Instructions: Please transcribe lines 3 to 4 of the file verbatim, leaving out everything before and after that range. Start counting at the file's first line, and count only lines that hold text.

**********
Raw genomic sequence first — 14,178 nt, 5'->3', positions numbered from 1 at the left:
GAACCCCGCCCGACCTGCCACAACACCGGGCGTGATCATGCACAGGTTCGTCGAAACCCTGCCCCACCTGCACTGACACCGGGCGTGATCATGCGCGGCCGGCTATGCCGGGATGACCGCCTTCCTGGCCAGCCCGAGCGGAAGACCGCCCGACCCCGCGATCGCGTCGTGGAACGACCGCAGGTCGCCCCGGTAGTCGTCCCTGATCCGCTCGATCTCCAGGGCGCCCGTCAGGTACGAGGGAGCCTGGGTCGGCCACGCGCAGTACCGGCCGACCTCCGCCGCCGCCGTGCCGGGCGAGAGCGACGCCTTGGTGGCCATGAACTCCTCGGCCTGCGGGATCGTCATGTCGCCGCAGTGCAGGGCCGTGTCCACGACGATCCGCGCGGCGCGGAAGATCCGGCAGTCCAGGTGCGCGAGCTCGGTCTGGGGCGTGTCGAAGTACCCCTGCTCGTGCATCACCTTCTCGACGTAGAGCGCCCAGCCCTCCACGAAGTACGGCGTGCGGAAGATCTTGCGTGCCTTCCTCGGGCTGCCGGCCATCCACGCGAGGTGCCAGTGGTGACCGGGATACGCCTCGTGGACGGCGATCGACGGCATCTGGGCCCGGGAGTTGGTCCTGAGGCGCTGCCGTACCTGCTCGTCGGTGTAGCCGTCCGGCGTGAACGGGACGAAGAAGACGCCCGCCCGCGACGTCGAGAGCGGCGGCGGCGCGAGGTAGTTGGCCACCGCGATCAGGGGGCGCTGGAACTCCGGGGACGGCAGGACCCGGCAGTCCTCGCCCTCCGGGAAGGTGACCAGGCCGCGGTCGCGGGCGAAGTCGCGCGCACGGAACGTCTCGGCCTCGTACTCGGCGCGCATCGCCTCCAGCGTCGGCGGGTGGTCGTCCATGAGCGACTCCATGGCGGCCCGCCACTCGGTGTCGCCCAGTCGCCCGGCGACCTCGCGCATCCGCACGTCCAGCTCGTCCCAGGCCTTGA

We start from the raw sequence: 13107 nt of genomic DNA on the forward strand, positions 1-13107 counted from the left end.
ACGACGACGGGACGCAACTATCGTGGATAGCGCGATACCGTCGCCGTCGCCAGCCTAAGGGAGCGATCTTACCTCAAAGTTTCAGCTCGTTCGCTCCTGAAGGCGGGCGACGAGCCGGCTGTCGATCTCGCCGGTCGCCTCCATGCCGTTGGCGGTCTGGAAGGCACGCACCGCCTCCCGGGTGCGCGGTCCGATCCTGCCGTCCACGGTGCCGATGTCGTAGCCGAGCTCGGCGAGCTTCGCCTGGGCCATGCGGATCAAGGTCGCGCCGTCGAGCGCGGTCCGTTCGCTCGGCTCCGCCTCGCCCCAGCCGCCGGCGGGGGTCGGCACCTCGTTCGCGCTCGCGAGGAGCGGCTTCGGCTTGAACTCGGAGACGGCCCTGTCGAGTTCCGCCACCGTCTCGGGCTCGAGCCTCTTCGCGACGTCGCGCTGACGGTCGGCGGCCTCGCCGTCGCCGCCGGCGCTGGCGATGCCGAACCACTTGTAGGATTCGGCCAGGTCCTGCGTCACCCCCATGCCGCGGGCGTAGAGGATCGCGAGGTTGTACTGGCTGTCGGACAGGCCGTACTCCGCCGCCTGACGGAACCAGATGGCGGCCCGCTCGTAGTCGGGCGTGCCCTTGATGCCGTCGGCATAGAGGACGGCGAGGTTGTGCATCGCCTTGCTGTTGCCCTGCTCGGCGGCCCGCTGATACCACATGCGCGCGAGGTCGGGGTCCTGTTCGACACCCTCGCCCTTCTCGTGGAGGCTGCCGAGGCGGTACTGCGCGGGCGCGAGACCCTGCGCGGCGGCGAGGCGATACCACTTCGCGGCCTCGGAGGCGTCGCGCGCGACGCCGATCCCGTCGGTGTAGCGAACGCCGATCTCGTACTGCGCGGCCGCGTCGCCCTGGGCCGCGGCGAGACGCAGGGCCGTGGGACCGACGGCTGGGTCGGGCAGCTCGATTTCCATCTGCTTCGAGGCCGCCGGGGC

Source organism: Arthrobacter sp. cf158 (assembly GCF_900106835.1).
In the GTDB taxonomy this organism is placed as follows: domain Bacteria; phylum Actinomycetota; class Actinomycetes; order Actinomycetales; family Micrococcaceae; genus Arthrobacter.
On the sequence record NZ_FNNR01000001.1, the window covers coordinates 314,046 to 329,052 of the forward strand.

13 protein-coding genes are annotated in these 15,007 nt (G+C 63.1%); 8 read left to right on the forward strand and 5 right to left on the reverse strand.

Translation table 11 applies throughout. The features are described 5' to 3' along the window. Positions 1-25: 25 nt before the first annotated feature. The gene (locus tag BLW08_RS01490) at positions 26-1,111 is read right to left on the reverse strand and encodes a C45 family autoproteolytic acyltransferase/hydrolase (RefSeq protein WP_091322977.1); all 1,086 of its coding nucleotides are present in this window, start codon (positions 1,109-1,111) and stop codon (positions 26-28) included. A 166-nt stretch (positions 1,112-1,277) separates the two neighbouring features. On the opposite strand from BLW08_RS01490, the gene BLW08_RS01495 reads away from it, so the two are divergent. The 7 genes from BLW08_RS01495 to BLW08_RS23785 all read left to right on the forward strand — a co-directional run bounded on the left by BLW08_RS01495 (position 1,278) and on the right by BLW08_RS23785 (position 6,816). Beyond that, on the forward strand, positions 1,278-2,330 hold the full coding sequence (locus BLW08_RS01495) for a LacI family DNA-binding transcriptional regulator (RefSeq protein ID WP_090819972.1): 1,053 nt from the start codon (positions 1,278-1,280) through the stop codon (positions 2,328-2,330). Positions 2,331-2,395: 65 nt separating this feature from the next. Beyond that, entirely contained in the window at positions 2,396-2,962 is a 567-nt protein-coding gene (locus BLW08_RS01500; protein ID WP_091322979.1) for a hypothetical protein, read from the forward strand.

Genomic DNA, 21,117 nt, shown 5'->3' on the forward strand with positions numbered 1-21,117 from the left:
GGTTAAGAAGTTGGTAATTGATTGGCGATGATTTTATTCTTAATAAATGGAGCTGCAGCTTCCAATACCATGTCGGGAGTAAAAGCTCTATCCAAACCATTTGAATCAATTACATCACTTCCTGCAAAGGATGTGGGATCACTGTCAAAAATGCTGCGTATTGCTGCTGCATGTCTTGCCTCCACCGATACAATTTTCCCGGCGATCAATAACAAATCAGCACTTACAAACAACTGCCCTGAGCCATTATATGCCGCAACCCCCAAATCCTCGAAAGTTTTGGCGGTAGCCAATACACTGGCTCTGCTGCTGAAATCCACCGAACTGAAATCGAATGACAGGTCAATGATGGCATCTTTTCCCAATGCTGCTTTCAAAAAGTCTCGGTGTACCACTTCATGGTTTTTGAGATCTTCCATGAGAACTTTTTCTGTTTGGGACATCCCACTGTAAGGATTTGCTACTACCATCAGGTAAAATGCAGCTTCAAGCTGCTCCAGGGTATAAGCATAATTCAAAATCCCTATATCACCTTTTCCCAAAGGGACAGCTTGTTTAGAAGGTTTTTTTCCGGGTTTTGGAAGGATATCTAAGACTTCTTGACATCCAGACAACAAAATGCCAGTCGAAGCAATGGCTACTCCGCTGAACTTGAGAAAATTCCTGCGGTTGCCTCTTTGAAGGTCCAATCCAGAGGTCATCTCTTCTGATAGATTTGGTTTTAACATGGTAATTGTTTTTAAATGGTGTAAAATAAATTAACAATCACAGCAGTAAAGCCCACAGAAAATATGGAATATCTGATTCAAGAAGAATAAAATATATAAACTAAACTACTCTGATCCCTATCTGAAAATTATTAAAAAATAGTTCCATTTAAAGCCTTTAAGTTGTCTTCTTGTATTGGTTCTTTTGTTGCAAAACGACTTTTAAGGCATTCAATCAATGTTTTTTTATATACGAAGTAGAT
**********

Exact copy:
We start from the raw sequence: 13107 nt of genomic DNA on the forward strand, positions 1-13107 counted from the left end.
ACGACGACGGGACGCAACTATCGTGGATAGCGCGATACCGTCGCCGTCGCCAGCCTAAGGGAGCGATCTTACCTCAAAGTTTCAGCTCGTTCGCTCCTGAAGGCGGGCGACGAGCCGGCTGTCGATCTCGCCGGTCGCCTCCATGCCGTTGGCGGTCTGGAAGGCACGCACCGCCTCCCGGGTGCGCGGTCCGATCCTGCCGTCCACGGTGCCGATGTCGTAGCCGAGCTCGGCGAGCTTCGCCTGGGCCATGCGGATCAAGGTCGCGCCGTCGAGCGCGGTCCGTTCGCTCGGCTCCGCCTCGCCCCAGCCGCCGGCGGGGGTCGGCACCTCGTTCGCGCTCGCGAGGAGCGGCTTCGGCTTGAACTCGGAGACGGCCCTGTCGAGTTCCGCCACCGTCTCGGGCTCGAGCCTCTTCGCGACGTCGCGCTGACGGTCGGCGGCCTCGCCGTCGCCGCCGGCGCTGGCGATGCCGAACCACTTGTAGGATTCGGCCAGGTCCTGCGTCACCCCCATGCCGCGGGCGTAGAGGATCGCGAGGTTGTACTGGCTGTCGGACAGGCCGTACTCCGCCGCCTGACGGAACCAGATGGCGGCCCGCTCGTAGTCGGGCGTGCCCTTGATGCCGTCGGCATAGAGGACGGCGAGGTTGTGCATCGCCTTGCTGTTGCCCTGCTCGGCGGCCCGCTGATACCACATGCGCGCGAGGTCGGGGTCCTGTTCGACACCCTCGCCCTTCTCGTGGAGGCTGCCGAGGCGGTACTGCGCGGGCGCGAGACCCTGCGCGGCGGCGAGGCGATACCACTTCGCGGCCTCGGAGGCGTCGCGCGCGACGCCGATCCCGTCGGTGTAGCGAACGCCGATCTCGTACTGCGCGGCCGCGTCGCCCTGGGCCGCGGCGAGACGCAGGGCCGTGGGACCGACGGCTGGGTCGGGCAGCTCGATTTCCATCTGCTTCGAGGCCGCCGGGGC